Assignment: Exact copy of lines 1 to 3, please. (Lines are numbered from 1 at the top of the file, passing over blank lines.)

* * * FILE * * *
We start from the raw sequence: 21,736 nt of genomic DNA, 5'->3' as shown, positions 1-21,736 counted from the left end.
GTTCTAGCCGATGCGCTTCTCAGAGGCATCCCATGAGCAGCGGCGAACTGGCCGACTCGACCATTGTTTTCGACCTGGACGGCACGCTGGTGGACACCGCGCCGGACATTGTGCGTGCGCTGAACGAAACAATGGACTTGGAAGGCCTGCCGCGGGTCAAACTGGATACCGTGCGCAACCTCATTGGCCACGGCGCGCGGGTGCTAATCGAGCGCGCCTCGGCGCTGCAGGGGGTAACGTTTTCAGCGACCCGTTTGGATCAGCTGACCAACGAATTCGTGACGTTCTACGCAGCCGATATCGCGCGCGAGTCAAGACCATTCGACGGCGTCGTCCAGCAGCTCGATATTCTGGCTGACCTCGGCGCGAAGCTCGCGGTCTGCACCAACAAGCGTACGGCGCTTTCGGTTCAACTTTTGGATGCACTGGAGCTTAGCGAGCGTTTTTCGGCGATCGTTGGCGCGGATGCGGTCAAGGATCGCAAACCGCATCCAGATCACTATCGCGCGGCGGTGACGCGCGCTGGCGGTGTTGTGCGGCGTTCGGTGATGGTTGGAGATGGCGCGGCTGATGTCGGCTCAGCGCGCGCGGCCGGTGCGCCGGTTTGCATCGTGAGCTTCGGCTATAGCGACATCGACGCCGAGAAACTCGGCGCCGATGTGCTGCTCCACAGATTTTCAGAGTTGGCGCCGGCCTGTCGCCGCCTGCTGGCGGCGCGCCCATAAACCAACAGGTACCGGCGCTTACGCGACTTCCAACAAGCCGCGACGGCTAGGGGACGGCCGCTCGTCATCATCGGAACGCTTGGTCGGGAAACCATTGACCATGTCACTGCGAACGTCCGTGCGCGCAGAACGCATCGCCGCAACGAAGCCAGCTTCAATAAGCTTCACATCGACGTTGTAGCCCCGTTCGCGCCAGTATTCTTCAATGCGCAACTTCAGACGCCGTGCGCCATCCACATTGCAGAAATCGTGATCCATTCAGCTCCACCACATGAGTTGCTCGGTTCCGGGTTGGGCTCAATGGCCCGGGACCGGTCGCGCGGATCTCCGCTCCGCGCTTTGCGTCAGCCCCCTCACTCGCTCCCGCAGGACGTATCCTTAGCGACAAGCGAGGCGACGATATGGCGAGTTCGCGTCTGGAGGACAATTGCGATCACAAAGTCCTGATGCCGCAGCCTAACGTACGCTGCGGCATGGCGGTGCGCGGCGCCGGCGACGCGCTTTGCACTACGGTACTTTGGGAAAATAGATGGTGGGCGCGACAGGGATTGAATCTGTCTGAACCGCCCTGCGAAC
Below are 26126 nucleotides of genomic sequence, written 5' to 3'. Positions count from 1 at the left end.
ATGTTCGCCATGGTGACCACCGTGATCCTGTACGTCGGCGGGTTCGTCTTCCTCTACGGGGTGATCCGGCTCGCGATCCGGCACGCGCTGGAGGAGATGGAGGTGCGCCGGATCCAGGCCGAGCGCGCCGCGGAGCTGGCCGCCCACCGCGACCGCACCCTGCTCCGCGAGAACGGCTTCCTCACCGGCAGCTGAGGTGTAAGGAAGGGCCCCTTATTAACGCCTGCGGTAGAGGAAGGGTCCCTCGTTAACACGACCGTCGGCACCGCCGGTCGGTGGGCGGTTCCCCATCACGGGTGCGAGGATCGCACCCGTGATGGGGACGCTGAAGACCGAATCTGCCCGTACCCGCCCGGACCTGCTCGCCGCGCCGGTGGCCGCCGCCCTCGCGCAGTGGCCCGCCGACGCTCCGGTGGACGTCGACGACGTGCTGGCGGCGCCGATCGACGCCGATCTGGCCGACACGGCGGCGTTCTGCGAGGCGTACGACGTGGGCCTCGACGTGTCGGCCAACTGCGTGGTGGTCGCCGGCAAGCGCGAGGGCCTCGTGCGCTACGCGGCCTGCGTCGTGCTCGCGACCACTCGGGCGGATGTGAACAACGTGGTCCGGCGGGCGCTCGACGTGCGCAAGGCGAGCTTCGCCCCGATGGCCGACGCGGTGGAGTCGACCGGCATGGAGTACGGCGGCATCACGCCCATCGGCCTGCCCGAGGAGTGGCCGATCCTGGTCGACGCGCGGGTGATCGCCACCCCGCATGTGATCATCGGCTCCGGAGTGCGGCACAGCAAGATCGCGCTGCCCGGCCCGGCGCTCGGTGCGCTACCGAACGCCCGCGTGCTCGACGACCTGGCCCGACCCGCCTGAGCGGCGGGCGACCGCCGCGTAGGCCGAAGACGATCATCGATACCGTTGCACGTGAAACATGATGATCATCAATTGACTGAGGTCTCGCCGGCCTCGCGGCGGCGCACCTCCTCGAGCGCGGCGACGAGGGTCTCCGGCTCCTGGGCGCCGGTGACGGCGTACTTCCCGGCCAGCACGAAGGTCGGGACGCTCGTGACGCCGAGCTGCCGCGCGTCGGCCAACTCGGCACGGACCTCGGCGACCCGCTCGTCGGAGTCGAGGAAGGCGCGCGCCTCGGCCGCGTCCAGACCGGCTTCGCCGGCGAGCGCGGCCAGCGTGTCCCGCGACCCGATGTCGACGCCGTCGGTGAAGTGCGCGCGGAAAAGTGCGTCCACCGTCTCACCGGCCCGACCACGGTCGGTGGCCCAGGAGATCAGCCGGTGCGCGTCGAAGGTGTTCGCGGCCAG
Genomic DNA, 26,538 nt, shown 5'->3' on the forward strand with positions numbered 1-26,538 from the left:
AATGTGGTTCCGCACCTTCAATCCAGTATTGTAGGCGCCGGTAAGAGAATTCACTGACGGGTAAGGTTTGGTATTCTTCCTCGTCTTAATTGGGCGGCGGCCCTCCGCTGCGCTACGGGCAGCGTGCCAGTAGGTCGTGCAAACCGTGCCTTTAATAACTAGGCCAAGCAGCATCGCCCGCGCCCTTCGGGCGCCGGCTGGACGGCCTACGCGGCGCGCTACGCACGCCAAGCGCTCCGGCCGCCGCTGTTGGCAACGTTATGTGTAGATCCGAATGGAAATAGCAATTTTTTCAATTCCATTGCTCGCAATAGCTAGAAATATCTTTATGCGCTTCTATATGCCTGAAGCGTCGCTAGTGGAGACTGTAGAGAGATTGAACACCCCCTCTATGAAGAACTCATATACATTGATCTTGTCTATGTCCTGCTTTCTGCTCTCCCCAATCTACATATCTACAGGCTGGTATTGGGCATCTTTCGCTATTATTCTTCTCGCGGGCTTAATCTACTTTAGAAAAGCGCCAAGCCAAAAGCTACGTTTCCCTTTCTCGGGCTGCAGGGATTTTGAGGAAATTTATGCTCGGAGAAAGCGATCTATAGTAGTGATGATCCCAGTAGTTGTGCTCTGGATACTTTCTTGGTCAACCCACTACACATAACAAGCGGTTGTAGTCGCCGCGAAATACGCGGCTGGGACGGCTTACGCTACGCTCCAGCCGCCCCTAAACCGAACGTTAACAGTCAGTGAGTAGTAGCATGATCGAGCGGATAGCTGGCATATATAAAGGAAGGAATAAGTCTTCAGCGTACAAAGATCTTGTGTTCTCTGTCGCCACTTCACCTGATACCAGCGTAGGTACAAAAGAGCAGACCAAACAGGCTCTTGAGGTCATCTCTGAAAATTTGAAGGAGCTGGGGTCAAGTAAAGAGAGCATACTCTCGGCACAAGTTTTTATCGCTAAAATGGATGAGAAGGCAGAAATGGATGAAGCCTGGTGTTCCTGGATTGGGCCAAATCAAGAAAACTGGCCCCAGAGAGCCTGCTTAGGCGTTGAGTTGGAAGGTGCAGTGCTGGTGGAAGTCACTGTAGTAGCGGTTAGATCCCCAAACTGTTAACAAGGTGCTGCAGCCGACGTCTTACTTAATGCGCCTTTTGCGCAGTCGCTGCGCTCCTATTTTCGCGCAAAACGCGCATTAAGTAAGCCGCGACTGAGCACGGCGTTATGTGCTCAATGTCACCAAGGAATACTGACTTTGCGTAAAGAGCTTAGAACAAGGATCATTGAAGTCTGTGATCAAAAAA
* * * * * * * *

We start from the raw sequence: 21,736 nt of genomic DNA, 5'->3' as shown, positions 1-21,736 counted from the left end.
GTTCTAGCCGATGCGCTTCTCAGAGGCATCCCATGAGCAGCGGCGAACTGGCCGACTCGACCATTGTTTTCGACCTGGACGGCACGCTGGTGGACACCGCGCCGGACATTGTGCGTGCGCTGAACGAAACAATGGACTTGGAAGGCCTGCCGCGGGTCAAACTGGATACCGTGCGCAACCTCATTGGCCACGGCGCGCGGGTGCTAATCGAGCGCGCCTCGGCGCTGCAGGGGGTAACGTTTTCAGCGACCCGTTTGGATCAGCTGACCAACGAATTCGTGACGTTCTACGCAGCCGATATCGCGCGCGAGTCAAGACCATTCGACGGCGTCGTCCAGCAGCTCGATATTCTGGCTGACCTCGGCGCGAAGCTCGCGGTCTGCACCAACAAGCGTACGGCGCTTTCGGTTCAACTTTTGGATGCACTGGAGCTTAGCGAGCGTTTTTCGGCGATCGTTGGCGCGGATGCGGTCAAGGATCGCAAACCGCATCCAGATCACTATCGCGCGGCGGTGACGCGCGCTGGCGGTGTTGTGCGGCGTTCGGTGATGGTTGGAGATGGCGCGGCTGATGTCGGCTCAGCGCGCGCGGCCGGTGCGCCGGTTTGCATCGTGAGCTTCGGCTATAGCGACATCGACGCCGAGAAACTCGGCGCCGATGTGCTGCTCCACAGATTTTCAGAGTTGGCGCCGGCCTGTCGCCGCCTGCTGGCGGCGCGCCCATAAACCAACAGGTACCGGCGCTTACGCGACTTCCAACAAGCCGCGACGGCTAGGGGACGGCCGCTCGTCATCATCGGAACGCTTGGTCGGGAAACCATTGACCATGTCACTGCGAACGTCCGTGCGCGCAGAACGCATCGCCGCAACGAAGCCAGCTTCAATAAGCTTCACATCGACGTTGTAGCCCCGTTCGCGCCAGTATTCTTCAATGCGCAACTTCAGACGCCGTGCGCCATCCACATTGCAGAAATCGTGATCCATTCAGCTCCACCACATGAGTTGCTCGGTTCCGGGTTGGGCTCAATGGCCCGGGACCGGTCGCGCGGATCTCCGCTCCGCGCTTTGCGTCAGCCCCCTCACTCGCTCCCGCAGGACGTATCCTTAGCGACAAGCGAGGCGACGATATGGCGAGTTCGCGTCTGGAGGACAATTGCGATCACAAAGTCCTGATGCCGCAGCCTAACGTACGCTGCGGCATGGCGGTGCGCGGCGCCGGCGACGCGCTTTGCACTACGGTACTTTGGGAAAATAGATGGTGGGCGCGACAGGGATTGAATCTGTCTGAACCGCCCTGCGAAC
Below are 26126 nucleotides of genomic sequence, written 5' to 3'. Positions count from 1 at the left end.